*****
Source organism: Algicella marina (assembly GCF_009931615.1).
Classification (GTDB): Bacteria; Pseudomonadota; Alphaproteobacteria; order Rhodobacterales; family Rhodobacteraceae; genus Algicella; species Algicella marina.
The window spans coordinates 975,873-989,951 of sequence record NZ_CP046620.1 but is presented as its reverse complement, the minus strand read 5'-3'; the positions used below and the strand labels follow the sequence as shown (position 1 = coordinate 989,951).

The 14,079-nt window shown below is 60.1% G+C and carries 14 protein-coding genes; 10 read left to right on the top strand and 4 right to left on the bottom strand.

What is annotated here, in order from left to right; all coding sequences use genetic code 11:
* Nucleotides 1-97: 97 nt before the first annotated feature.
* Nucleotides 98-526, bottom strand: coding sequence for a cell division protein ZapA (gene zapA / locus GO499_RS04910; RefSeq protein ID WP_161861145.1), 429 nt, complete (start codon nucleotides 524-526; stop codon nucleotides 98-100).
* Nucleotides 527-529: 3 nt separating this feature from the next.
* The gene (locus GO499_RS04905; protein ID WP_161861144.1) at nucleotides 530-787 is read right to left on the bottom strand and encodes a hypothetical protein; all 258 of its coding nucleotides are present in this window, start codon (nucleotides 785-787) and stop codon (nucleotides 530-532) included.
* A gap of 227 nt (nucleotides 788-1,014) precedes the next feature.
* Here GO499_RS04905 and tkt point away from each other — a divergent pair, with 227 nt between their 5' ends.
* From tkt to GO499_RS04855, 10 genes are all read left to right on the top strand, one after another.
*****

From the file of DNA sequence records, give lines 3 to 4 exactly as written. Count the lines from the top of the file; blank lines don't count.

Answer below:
The window spans coordinates 975,873-989,951 of sequence record NZ_CP046620.1 but is presented as its reverse complement, the minus strand read 5'-3'; the positions used below and the strand labels follow the sequence as shown (position 1 = coordinate 989,951).

The 14,079-nt window shown below is 60.1% G+C and carries 14 protein-coding genes; 10 read left to right on the top strand and 4 right to left on the bottom strand.